No doom and gloom: Global recession risk has receded, IMF says
Gone are the gloomy warnings of an imminent global recession. Economists at the International Monetary Fund see improving results, on both inflation and growth, compared with just a few months ago.
Why it matters: The world survived the great inflation shock better than many had anticipated. Price pressures have receded, and high interest rates didn't crush global activity.
- Now central banks are turning an eye toward lowering those interest rates — possibly further relieving any lingering strain on the global economy.
Driving the news: The IMF says the global economy will likely grow 3.1% this year, with a similar rate of growth in 2025, according to its latest World Economic Outlook released Tuesday morning.
- The 2024 growth is a slight upgrade (of 0.2 percentage points) from what forecasters anticipated in October, thanks to resilience in the U.S. economy and stronger activity in developing and emerging market nations.
- The IMF also notes expected government support in China that could put a floor under the country's economy.
What they're saying: "We're very far from a global recession scenario," IMF chief economist Pierre-Olivier Gourinchas told reporters Tuesday morning.
- Of course, risks remain — including an expansion of the geopolitical conflict in the Middle East. Still, Gourinchas added: "I'm fairly confident that the risk of a global recession would be fairly minimal at this point."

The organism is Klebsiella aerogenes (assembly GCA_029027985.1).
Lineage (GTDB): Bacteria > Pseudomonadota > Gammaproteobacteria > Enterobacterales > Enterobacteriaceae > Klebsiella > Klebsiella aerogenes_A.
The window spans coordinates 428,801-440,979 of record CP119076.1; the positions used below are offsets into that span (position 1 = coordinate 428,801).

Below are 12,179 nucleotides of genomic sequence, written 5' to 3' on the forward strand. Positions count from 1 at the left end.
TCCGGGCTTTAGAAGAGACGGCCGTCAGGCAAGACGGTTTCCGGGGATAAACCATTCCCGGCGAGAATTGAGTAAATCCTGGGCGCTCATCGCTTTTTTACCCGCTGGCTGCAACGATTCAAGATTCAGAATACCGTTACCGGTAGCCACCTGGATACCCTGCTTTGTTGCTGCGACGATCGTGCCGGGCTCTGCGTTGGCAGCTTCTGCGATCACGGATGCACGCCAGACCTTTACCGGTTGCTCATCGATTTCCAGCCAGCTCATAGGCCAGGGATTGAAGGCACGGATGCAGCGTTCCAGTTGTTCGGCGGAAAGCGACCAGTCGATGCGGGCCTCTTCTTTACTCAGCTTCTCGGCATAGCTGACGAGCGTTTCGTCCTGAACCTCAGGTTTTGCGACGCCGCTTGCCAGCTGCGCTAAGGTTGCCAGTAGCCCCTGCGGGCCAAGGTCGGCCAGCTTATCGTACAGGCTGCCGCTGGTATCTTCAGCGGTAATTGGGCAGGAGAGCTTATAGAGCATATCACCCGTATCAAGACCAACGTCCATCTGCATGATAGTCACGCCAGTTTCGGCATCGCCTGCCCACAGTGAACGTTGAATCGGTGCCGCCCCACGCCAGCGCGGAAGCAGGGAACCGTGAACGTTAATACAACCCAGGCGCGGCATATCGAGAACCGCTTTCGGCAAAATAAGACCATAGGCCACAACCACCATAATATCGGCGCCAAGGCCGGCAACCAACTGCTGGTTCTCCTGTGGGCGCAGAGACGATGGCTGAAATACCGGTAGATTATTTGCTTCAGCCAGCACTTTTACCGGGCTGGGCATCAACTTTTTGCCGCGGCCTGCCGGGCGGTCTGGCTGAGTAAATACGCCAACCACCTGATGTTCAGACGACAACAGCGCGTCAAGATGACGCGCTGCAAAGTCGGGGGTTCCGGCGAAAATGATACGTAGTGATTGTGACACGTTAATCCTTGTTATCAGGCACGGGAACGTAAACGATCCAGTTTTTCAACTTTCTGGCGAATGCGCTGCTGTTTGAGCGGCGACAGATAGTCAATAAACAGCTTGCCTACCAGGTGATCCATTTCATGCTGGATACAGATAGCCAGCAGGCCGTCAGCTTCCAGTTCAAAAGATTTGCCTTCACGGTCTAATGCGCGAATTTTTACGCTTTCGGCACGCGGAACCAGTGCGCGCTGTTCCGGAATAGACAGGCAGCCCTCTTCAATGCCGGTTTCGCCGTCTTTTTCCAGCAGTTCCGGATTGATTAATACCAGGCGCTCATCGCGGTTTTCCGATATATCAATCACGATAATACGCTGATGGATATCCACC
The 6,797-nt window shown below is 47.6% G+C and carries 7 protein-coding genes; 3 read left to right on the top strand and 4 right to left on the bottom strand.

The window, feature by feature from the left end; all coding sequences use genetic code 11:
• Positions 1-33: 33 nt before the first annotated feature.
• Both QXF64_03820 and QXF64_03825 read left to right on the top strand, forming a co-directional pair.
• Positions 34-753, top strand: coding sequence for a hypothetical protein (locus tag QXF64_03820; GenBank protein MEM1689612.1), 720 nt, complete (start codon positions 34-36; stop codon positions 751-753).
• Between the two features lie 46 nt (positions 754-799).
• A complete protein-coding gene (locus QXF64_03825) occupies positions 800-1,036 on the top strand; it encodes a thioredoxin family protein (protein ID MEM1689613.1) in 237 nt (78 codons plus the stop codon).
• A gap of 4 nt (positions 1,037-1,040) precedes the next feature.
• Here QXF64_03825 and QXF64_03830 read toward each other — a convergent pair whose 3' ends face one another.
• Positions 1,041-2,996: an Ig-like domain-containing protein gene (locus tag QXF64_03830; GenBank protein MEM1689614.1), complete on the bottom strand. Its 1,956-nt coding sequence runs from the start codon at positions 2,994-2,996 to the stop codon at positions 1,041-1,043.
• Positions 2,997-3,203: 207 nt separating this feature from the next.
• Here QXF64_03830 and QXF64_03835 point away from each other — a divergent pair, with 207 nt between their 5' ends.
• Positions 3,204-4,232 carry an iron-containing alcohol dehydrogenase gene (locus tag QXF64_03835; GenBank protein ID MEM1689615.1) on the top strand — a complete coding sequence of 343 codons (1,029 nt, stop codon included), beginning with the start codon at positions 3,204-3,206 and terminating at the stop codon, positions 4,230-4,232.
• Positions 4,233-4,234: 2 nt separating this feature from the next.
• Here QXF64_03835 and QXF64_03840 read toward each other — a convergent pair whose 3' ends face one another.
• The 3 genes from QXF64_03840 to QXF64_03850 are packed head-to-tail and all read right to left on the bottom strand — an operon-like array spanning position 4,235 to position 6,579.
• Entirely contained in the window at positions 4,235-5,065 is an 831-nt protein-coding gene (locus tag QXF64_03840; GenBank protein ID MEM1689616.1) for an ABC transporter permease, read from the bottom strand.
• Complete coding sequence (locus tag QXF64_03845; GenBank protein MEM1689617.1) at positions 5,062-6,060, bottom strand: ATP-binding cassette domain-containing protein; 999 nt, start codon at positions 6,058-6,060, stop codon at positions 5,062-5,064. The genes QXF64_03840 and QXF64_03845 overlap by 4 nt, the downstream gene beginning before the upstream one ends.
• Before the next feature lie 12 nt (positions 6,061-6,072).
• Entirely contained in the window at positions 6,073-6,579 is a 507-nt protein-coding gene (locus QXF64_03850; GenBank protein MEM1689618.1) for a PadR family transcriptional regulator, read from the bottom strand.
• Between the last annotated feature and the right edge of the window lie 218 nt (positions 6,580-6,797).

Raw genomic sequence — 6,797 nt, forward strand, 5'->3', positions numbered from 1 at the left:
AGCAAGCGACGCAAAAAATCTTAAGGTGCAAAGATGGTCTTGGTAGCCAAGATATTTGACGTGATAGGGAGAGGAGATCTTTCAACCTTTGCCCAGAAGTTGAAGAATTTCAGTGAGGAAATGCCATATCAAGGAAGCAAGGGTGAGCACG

Between the lines: The IMF says central banks face a delicate decision of when to lower interest rates. "Central banks must now avoid a premature easing that would undo hard-earned credibility and lead to a rebound in inflation," Gourinchas told reporters.
- "But they must also avoid waiting too long as signs of strains are growing in interest rate-sensitive sectors, such as construction, and loan activity has declined markedly in many countries."
The intrigue: The IMF notes that the better-than-expected growth forecast is still slower than the 3.8% average global growth over the past two decades.
- But economic conditions look different this decade. For one, interest rates are high to combat inflation.
- The IMF also cites the "withdrawal of fiscal support amid high debt," which it says is weighing on economic activity, and "low underlying productivity growth."